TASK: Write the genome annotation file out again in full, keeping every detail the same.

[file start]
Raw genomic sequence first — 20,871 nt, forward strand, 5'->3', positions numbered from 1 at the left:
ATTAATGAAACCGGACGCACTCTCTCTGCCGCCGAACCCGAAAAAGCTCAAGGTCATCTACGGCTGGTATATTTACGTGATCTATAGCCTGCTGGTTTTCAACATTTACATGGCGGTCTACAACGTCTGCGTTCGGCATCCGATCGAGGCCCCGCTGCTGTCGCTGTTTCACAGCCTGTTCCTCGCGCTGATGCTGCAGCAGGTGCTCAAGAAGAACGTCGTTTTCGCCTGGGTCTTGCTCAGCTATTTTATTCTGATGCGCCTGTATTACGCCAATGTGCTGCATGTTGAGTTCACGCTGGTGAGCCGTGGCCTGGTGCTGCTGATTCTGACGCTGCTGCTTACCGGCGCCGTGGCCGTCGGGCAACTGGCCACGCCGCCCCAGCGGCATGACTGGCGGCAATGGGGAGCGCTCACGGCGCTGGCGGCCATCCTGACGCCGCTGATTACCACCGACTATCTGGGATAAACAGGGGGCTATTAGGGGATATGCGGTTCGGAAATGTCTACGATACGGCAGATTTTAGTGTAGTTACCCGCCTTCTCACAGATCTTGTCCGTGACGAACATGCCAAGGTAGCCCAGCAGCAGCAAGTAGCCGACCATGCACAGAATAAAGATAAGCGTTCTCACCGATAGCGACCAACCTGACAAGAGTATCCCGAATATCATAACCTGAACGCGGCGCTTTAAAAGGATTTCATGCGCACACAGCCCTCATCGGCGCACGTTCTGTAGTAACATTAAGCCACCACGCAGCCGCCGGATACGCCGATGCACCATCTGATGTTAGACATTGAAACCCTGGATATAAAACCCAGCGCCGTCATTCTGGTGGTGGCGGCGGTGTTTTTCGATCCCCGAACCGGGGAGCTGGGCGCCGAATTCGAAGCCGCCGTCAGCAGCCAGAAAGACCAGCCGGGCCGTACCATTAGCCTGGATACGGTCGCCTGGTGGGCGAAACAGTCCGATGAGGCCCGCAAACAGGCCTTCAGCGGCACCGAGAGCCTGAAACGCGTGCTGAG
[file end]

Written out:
Raw genomic sequence first — 20,871 nt, forward strand, 5'->3', positions numbered from 1 at the left:
ATTAATGAAACCGGACGCACTCTCTCTGCCGCCGAACCCGAAAAAGCTCAAGGTCATCTACGGCTGGTATATTTACGTGATCTATAGCCTGCTGGTTTTCAACATTTACATGGCGGTCTACAACGTCTGCGTTCGGCATCCGATCGAGGCCCCGCTGCTGTCGCTGTTTCACAGCCTGTTCCTCGCGCTGATGCTGCAGCAGGTGCTCAAGAAGAACGTCGTTTTCGCCTGGGTCTTGCTCAGCTATTTTATTCTGATGCGCCTGTATTACGCCAATGTGCTGCATGTTGAGTTCACGCTGGTGAGCCGTGGCCTGGTGCTGCTGATTCTGACGCTGCTGCTTACCGGCGCCGTGGCCGTCGGGCAACTGGCCACGCCGCCCCAGCGGCATGACTGGCGGCAATGGGGAGCGCTCACGGCGCTGGCGGCCATCCTGACGCCGCTGATTACCACCGACTATCTGGGATAAACAGGGGGCTATTAGGGGATATGCGGTTCGGAAATGTCTACGATACGGCAGATTTTAGTGTAGTTACCCGCCTTCTCACAGATCTTGTCCGTGACGAACATGCCAAGGTAGCCCAGCAGCAGCAAGTAGCCGACCATGCACAGAATAAAGATAAGCGTTCTCACCGATAGCGACCAACCTGACAAGAGTATCCCGAATATCATAACCTGAACGCGGCGCTTTAAAAGGATTTCATGCGCACACAGCCCTCATCGGCGCACGTTCTGTAGTAACATTAAGCCACCACGCAGCCGCCGGATACGCCGATGCACCATCTGATGTTAGACATTGAAACCCTGGATATAAAACCCAGCGCCGTCATTCTGGTGGTGGCGGCGGTGTTTTTCGATCCCCGAACCGGGGAGCTGGGCGCCGAATTCGAAGCCGCCGTCAGCAGCCAGAAAGACCAGCCGGGCCGTACCATTAGCCTGGATACGGTCGCCTGGTGGGCGAAACAGTCCGATGAGGCCCGCAAACAGGCCTTCAGCGGCACCGAGAGCCTGAAACGCGTGCTGAG